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AT A GENERAL MEETING, NOV. 16, 1825,
Subscribed by the Members.
RULE 1. THAT each Member of the Shakespeare Club shall pay one guinea to the Treasurer, for which he shall be entitled to a ticket for the annual dinner, and two box tickets for the evening on which the play bespoken by the Club is performed ; but if, from any cause whatever, a play should not be bespoken, the subscription shall then be thirteen shillings.
2. That a General Meeting shall be held annually, within a month of the opening of the Theatre, and in case the Theatre be not opened, then such Meeting shall take place in the month of November ; at this Meeting, the President, Committee, Treasurer, and Secretary for the ensuing year, and the Vice-President and Stewards for the then present year shall be chosen,-the day for the annual dinner appointed,—new members balloted for,— and it shall also be determined, by vote, whether or not
a play shall be bespoken, and such play selected; and all other business relative to the Club, shall be then transacted.
Individuals who have attended the preceding annual dinner, shall be considered as Members of the Club.
3. Strangers residing beyond five miles from the town, to be admitted to the annual dinners, on the introduction of a Member.
4. The annual subscriptions to be collected immediately after the General Meeting.
5. Members on a journey, ill, or absent from any other sufficient cause, to be exonerated from the payment of the annual subscription, on giving notice of the same to the Treasurer, four days previous to the annual dinner.
6. All Members shall be required to subscribe these Rules, and be liable to the payment of their annual subscriptions, until notice of retiring from the Club be given to the General Meeting.
THE SHEFFIELD SHAKSPEARE CLUB, whose proceedings are recorded in the following pages, was established in the autumn of 1819, and the festival, which was intended to be annual, was held at the Tontine Inn, on the 4th of November. That a Minister of the Established Church brought this society into existence need not be concealed ; that he will be able to destroy the work he has created, is extremely doubtful. Sometime in the year 1818, when the opening of the Sheffield Theatre for the season was announced, he commenced a series of philippics, not of the most liberal kind, against stage representations of every description. In the course of these annual lectures, it has been invariably insisted upon, that those who frequent Theatrical performances, cannot possibly be christians, and that none but christians can be admitted to everlasting blessedness hereafter. The ergo is too obvious to be specifically pointed out.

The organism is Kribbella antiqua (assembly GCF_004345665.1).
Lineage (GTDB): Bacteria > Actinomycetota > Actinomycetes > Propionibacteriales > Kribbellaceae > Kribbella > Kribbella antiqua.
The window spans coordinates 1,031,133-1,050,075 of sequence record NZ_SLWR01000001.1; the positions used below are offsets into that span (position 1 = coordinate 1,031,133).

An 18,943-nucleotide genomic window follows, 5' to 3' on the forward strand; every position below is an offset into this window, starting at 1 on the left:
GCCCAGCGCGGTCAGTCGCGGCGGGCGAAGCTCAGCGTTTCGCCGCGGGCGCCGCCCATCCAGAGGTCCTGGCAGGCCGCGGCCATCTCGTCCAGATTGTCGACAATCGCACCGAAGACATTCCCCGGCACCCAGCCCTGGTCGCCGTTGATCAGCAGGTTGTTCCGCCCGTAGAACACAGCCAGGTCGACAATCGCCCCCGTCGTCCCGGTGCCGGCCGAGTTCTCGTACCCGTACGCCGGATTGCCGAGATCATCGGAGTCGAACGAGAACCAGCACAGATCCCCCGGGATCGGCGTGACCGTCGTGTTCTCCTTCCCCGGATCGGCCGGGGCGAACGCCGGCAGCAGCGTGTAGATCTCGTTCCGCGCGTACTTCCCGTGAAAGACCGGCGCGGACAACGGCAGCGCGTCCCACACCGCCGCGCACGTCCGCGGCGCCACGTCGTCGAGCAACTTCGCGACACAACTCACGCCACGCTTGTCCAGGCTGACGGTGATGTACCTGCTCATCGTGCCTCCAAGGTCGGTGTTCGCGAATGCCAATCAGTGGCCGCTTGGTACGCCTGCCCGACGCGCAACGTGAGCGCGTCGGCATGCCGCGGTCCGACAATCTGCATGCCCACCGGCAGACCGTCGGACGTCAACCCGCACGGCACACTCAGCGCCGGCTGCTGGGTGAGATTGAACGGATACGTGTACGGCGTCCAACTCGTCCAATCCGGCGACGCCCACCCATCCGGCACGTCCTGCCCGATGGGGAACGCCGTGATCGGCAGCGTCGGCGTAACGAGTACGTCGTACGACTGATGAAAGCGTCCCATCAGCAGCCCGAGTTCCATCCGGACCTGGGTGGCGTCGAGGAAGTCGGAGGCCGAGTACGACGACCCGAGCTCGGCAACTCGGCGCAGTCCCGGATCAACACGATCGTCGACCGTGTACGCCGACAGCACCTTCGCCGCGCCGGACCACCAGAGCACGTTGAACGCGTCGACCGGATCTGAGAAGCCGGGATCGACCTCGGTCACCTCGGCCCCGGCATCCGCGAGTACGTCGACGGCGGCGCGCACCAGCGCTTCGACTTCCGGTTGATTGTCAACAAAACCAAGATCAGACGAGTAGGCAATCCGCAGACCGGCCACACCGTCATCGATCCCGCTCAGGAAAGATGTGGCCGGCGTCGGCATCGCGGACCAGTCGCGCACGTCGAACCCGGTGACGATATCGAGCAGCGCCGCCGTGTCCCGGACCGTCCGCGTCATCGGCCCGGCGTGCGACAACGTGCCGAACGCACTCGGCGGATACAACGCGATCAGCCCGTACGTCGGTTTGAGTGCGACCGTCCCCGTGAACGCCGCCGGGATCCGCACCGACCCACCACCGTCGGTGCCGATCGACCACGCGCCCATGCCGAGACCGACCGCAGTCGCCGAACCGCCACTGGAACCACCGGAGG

In consequence of this uncharitable denunciation, a few individuals, not altogether satisfied with the way in which they had been disposed of, and who, until then, could say in the language of their favorite bard,
“ Nature's common frailties set aside
“ I'll meet my audit boldly,”— and who thought themselves somewhat harshly and uncharitably condemned, felt themselves called upon, either to abandon the Theatre altogether, or to avow and defend their reasons for a different line of conduct, They unhesitatingly said, we haye occasionally visited
the Theatre, and we intend to visit it again, because we do think, that in so doing, we are not commiting any offence either against Man or God; the latter of whom, according to our notions of his character, has not less of either charity or justice in his composition, than the Rev. Preacher, who thus presumes to understand the whole counsels of the Almighty, and fulminates his condemnations as if he were the Viceroy of heaven, and privileged to dispose of the eternal fate of man, by divine commission.
“Let not this weak unknowing hand,
Presume thy bolts to throw ;
On each I judge thy foe.
If I am right, thy grace impart,
Still in the right to stay,
To find the better way."
This is a humble and christian-like prayer, and the spirit it manifests is not altogether unworthy of imitation. Let the Members of the Shakespeare Club, sinners as they are,
be partakers of a small portion of that charity 6 which vaunteth not,-is not puffed up,—and thinketh no evil,” instead of being annually consigned to perdition. The victims of so harsh a sentence have a clear right to complain of the manner in which they have been judged, and of the spirit which appears to have dictated that judgment. It is the admitted privilege of the pulpit, to denounce vice of every description; and a christian minister, in an honest zeal for the interests of religion, may conscientiously regard it as a duty to warn his hearers of the danger and sinfulness of attending theatrical amusements; so far he may certainly be permitted to go, without being regarded as uncharitable or unkind; -but, when he assumes to himself the office of Deity,